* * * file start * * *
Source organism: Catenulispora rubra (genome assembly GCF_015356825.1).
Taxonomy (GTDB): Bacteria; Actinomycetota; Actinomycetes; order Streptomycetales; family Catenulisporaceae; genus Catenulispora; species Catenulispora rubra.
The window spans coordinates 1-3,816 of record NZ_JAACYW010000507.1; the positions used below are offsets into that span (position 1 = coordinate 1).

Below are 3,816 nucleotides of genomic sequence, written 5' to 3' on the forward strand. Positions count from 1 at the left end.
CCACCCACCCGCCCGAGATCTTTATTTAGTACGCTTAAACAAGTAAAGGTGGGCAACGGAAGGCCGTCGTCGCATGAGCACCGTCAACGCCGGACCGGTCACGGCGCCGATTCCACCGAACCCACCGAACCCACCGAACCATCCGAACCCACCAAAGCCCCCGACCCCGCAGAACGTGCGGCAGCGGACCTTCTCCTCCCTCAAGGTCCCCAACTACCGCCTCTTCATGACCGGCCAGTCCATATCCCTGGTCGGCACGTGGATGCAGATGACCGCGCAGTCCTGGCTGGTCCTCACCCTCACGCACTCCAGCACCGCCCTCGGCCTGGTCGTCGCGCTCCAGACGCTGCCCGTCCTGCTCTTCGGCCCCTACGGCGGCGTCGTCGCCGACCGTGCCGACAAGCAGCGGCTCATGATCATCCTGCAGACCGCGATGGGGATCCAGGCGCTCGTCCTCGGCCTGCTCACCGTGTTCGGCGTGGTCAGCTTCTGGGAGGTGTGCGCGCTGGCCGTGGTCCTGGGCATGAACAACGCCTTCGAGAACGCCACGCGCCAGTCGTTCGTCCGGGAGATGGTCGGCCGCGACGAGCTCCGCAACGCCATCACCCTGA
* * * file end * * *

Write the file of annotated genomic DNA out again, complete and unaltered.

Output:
Source organism: Catenulispora rubra (genome assembly GCF_015356825.1).
Taxonomy (GTDB): Bacteria; Actinomycetota; Actinomycetes; order Streptomycetales; family Catenulisporaceae; genus Catenulispora; species Catenulispora rubra.
The window spans coordinates 1-3,816 of record NZ_JAACYW010000507.1; the positions used below are offsets into that span (position 1 = coordinate 1).

Below are 3,816 nucleotides of genomic sequence, written 5' to 3' on the forward strand. Positions count from 1 at the left end.
CCACCCACCCGCCCGAGATCTTTATTTAGTACGCTTAAACAAGTAAAGGTGGGCAACGGAAGGCCGTCGTCGCATGAGCACCGTCAACGCCGGACCGGTCACGGCGCCGATTCCACCGAACCCACCGAACCCACCGAACCATCCGAACCCACCAAAGCCCCCGACCCCGCAGAACGTGCGGCAGCGGACCTTCTCCTCCCTCAAGGTCCCCAACTACCGCCTCTTCATGACCGGCCAGTCCATATCCCTGGTCGGCACGTGGATGCAGATGACCGCGCAGTCCTGGCTGGTCCTCACCCTCACGCACTCCAGCACCGCCCTCGGCCTGGTCGTCGCGCTCCAGACGCTGCCCGTCCTGCTCTTCGGCCCCTACGGCGGCGTCGTCGCCGACCGTGCCGACAAGCAGCGGCTCATGATCATCCTGCAGACCGCGATGGGGATCCAGGCGCTCGTCCTCGGCCTGCTCACCGTGTTCGGCGTGGTCAGCTTCTGGGAGGTGTGCGCGCTGGCCGTGGTCCTGGGCATGAACAACGCCTTCGAGAACGCCACGCGCCAGTCGTTCGTCCGGGAGATGGTCGGCCGCGACGAGCTCCGCAACGCCATCACCCTGA